“Minimal Wave proudly presents a newly remastered deluxe double album of archival material by pioneering ’80s minimal electronic duo Oppenheimer Analysis. Oppenheimer Analysis was formed in London, England, in 1982 by Andy Oppenheimer and Martin Lloyd. Their first meeting though was at the 1979 World Science Fiction Convention in Brighton. They quickly became good friends, sharing an interest in the work of David Bowie, electronic music, and early synthesizer bands such as the Human League and Soft Cell. They also shared a love of old science fiction movies and 1950s graphics and comic book imagery, and a fascination with post-World War II propaganda, the politics and aesthetics of the Cold War, and the social impact of the atomic bomb. Over the next few years Andy and Martin frequented the growing club scene, including Studio 21 on Oxford Street, and became involved in the developing Futurist and New Romantic style sub-cultures. During this period Martin recorded as Analysis, both alone and with David Rome of Drinking Electricity. They released their first single, Surface Tension/Connections on David’s Survival label in 1981. In 1982, Oppenheimer Analysis began writing and recording together at Feedback Studio in Battersea, and performed several times at The Bell, Islington, the 1983 World David Bowie Convention in Hammersmith, the Starzone Birthday Party at Camden Palace, the 1984 European Science Fiction Convention in Brighton, and other live venues. Their first demo tape and 12-song New Mexico cassette were sold at gigs and by mail-order, and were reviewed in Melody Maker, Sounds, and Soundmaker. For the years to follow, Oppenheimer Analysis became recognized among electro-music aficionados as a pioneering duo that influenced countless other bands during the club and home-recording era of the early 1980s and beyond. Their cassettes became massively collectible. In 2005 they re-formed with the release of a self-titled four-song 12″ EP of selections from the New Mexico cassette, including ‘Cold War’ and ‘The Devil’s Dancers.’ This marked the first release on Minimal Wave. Now in 2015, we’re happy to present the entire New Mexico collection, newly remastered and cut to vinyl for the first time ever, to celebrate our 10-year anniversary. This first edition of 1000 copies is pressed on deluxe ‘nuclear’ style black-and-white 160-gram vinyl and housed in a glossy gatefold silver-and-black printed sleeve, featuring all the song lyrics on the inside of the sleeve.”
File Under: Electronic, Minimal
OST: Death Line (Spinney) LP
The film Death Line, an eerie horror story set in the London Underground, directed by Gary Sherman and starring Donald Pleasence and Christopher Lee, was released in 1972 in the UK (and as Raw Meat in the US). In 2001, Spinney Records released Wil Malone’s original soundtrack, an amalgamation of groovy rhythm and blues with fantastic squelching synths intended to be truly horrible. Wil Malone has been composing and arranging music since the 1960s. Initially, he was a member of the UK psych combo Orange Bicycle, which had a number of singles on Columbia and Parlophone between 1967 and 1971 and an eponymous album in 1970. Since that time he has been responsible for some of the most sublime string and brass arrangements to come out of the UK. The strings on Massive Attack’s “Unfinished Sympathy” were his work (of which he is particularly proud) as was The Verve’s “Bitter Sweet Symphony” (with a little help from Andrew Oldham!). He has also worked with artists as diverse as Depeche Mode, U.N.K.L.E., Black Sabbath, Paul Weller, Kylie Minogue, and London Grammar.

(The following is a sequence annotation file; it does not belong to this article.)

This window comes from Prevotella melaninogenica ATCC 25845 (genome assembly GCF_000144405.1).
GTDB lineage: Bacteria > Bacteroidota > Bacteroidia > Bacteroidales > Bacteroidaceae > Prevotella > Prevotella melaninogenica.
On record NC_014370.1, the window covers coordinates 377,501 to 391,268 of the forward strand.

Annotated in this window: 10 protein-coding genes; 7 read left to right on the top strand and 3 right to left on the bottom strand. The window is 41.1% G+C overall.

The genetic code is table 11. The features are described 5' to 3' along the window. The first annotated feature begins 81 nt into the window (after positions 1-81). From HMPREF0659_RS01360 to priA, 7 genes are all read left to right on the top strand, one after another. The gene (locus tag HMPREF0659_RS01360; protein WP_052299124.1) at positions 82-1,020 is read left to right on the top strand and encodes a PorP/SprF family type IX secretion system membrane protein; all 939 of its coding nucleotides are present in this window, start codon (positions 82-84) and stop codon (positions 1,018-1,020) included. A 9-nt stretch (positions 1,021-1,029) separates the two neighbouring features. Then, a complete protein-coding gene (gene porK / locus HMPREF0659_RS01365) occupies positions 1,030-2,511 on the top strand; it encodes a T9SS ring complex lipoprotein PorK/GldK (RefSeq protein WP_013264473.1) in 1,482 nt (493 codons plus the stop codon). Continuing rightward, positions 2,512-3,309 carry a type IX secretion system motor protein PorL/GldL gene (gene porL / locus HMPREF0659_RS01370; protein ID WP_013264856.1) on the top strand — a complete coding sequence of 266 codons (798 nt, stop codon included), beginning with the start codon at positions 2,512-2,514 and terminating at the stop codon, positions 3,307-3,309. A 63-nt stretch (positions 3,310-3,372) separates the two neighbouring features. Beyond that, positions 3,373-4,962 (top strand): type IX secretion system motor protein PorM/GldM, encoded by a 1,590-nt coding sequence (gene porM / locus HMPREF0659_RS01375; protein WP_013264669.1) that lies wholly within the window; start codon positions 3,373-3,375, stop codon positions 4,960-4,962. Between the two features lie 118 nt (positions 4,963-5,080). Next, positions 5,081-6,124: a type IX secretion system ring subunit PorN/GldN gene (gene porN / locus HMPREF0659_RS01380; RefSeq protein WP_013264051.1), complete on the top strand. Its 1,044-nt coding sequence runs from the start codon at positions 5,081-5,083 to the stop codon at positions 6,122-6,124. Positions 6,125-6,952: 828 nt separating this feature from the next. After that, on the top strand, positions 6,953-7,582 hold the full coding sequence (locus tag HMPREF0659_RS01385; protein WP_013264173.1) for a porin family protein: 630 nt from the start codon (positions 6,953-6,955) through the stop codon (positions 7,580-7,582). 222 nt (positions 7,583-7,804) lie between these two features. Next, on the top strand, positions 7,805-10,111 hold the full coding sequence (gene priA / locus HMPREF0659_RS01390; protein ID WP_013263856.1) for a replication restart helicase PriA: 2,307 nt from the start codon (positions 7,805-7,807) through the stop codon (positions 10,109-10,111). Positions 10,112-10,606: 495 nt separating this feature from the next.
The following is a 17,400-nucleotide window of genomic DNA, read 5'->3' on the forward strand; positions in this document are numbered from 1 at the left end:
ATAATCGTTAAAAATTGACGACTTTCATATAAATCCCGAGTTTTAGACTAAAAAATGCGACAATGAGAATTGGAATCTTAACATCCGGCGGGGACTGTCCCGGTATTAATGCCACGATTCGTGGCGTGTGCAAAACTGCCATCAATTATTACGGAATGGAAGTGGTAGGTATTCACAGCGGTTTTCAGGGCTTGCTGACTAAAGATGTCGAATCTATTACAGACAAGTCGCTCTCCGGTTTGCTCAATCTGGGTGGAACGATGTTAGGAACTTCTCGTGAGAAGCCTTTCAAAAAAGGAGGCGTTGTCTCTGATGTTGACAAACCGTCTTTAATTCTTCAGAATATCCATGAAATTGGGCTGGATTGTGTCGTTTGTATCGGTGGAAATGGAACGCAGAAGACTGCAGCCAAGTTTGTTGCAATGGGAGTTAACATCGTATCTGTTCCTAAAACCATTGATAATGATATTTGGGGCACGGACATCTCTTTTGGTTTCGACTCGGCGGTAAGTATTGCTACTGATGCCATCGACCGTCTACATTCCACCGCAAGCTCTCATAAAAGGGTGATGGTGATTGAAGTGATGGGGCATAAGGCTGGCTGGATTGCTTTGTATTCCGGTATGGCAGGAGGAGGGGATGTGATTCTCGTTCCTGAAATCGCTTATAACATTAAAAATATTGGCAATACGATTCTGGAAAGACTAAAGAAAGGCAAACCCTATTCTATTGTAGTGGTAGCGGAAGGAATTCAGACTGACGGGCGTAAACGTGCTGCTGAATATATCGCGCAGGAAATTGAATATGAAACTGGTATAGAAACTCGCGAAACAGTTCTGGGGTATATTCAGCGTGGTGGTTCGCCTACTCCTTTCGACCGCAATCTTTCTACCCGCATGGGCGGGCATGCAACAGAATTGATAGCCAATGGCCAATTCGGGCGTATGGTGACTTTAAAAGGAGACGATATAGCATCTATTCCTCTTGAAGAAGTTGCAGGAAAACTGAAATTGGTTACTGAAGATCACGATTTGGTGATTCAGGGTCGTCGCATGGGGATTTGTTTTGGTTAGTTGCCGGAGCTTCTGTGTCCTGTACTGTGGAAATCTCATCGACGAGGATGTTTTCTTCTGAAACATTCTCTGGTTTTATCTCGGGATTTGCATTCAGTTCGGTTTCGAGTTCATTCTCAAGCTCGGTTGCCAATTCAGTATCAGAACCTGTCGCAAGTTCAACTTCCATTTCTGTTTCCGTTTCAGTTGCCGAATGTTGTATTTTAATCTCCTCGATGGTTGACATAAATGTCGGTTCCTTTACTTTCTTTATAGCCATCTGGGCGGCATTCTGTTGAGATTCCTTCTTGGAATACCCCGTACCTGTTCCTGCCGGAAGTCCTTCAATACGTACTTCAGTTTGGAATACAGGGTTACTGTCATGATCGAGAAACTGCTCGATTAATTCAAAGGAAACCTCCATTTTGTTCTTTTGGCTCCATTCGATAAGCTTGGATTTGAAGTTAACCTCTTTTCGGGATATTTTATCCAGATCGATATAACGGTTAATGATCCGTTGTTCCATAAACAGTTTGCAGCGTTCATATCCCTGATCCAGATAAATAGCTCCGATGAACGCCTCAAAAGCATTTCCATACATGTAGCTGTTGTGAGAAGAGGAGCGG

File Under: OST, Horror
OST: Hollywood Chainsaw Hookers (Death Waltz) LP
Available for the first time on ever on Vinyl, Michael Perilstein’s (The Deadly Spawn) score to one of the most absurd horror films ever put to celluloid. Part Noir, part sexploitation comedy, Hollywood Chainsaw Hookers is a cult classic with a truly killer soundtrack that is just as goofy as the film it underscores. Complete with a collection of bonus cues newly recorded by Perilstein. Featuring original artwork by We Buy Your Kids, and all new liner notes by the composer.
File Under: OST, Horror, Cult
OST: Killer Nun (Death Waltz) LP
Death Waltz Recording Company is proud to present yet another soundtrack from the video nasty age, guaranteed* to cause you harm and go out and murder and rape others, this time in the name of the lord. Corrupting your mind this time is Alessandro Alessandroni’s score to Giulio Berruti’s nunsploitation classic KILLER NUN (aka SUOR OMICIDI). Anita Ekberg stars as Sister Gertrude, a member of the sisterhood who descends into shocking depths of homosexuality and drug addiction while shocking her little town. But while she’s undoubtedly deranged, is she guilty of murder? Like the film, Alessandroni’s musical score is a strange one, opening with a religious choir and heavy piano notes. You might think that’s pretty standard for a movie like this, so Alessandroni starts messing with you by injecting some proto-hip hop beats with flutes and synth melodies. Things get stranger the further you get in as we have dissonant electronics that sound like chiptunes, funk beats, chilled electric guitar, and interludes of operatic vocals. And then there’s the amazing downbeat guitar piece that sounds straight out of a spaghetti western. It’s mad and it shouldn’t work – but you can probably say that about a movie called KILLER NUN anyway. This ain’t your normal convent!
File Under: OST, Exploitation, Alessandroni